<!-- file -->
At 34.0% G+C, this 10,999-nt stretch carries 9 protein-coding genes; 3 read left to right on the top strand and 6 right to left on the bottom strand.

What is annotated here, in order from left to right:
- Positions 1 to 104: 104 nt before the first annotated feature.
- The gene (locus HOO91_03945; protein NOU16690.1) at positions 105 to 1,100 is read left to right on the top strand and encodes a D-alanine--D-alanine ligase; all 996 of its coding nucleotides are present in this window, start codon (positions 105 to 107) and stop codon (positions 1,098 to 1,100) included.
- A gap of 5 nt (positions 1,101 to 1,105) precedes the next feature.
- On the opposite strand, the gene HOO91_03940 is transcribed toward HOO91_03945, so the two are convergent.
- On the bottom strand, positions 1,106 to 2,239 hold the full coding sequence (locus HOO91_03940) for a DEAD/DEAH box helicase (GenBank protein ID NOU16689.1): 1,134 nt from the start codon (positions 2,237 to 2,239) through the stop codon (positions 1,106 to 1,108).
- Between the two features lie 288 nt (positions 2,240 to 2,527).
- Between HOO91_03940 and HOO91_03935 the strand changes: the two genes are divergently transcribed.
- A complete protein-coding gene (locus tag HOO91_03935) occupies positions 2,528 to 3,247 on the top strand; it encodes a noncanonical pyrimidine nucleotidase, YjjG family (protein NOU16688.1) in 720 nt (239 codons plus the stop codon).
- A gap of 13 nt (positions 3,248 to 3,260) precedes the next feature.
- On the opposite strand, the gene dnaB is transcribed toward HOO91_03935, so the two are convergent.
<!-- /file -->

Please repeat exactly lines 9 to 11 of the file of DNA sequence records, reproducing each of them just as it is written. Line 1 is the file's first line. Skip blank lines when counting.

- Between HOO91_03940 and HOO91_03935 the strand changes: the two genes are divergently transcribed.
- A complete protein-coding gene (locus tag HOO91_03935) occupies positions 2,528 to 3,247 on the top strand; it encodes a noncanonical pyrimidine nucleotidase, YjjG family (protein NOU16688.1) in 720 nt (239 codons plus the stop codon).
- A gap of 13 nt (positions 3,248 to 3,260) precedes the next feature.